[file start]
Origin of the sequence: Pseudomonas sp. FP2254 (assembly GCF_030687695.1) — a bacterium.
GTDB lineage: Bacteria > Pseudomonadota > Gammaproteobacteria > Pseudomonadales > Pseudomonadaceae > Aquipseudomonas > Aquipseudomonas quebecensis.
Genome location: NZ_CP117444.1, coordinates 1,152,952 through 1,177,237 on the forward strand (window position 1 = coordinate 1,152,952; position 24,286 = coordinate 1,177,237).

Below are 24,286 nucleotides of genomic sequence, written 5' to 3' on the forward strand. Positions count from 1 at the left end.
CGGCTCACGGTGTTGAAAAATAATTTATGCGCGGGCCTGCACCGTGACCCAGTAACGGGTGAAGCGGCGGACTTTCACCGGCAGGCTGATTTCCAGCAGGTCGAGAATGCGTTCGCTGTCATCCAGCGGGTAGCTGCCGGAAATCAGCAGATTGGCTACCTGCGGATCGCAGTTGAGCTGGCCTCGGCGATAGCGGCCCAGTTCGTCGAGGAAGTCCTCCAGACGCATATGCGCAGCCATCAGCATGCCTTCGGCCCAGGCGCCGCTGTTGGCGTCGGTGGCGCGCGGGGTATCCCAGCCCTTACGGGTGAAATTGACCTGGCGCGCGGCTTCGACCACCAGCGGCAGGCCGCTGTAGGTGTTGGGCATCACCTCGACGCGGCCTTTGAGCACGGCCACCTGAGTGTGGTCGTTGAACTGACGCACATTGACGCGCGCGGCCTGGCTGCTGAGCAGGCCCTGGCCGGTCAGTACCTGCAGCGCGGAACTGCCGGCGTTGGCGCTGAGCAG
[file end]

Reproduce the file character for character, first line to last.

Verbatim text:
Origin of the sequence: Pseudomonas sp. FP2254 (assembly GCF_030687695.1) — a bacterium.
GTDB lineage: Bacteria > Pseudomonadota > Gammaproteobacteria > Pseudomonadales > Pseudomonadaceae > Aquipseudomonas > Aquipseudomonas quebecensis.
Genome location: NZ_CP117444.1, coordinates 1,152,952 through 1,177,237 on the forward strand (window position 1 = coordinate 1,152,952; position 24,286 = coordinate 1,177,237).

Below are 24,286 nucleotides of genomic sequence, written 5' to 3' on the forward strand. Positions count from 1 at the left end.
CGGCTCACGGTGTTGAAAAATAATTTATGCGCGGGCCTGCACCGTGACCCAGTAACGGGTGAAGCGGCGGACTTTCACCGGCAGGCTGATTTCCAGCAGGTCGAGAATGCGTTCGCTGTCATCCAGCGGGTAGCTGCCGGAAATCAGCAGATTGGCTACCTGCGGATCGCAGTTGAGCTGGCCTCGGCGATAGCGGCCCAGTTCGTCGAGGAAGTCCTCCAGACGCATATGCGCAGCCATCAGCATGCCTTCGGCCCAGGCGCCGCTGTTGGCGTCGGTGGCGCGCGGGGTATCCCAGCCCTTACGGGTGAAATTGACCTGGCGCGCGGCTTCGACCACCAGCGGCAGGCCGCTGTAGGTGTTGGGCATCACCTCGACGCGGCCTTTGAGCACGGCCACCTGAGTGTGGTCGTTGAACTGACGCACATTGACGCGCGCGGCCTGGCTGCTGAGCAGGCCCTGGCCGGTCAGTACCTGCAGCGCGGAACTGCCGGCGTTGGCGCTGAGCAG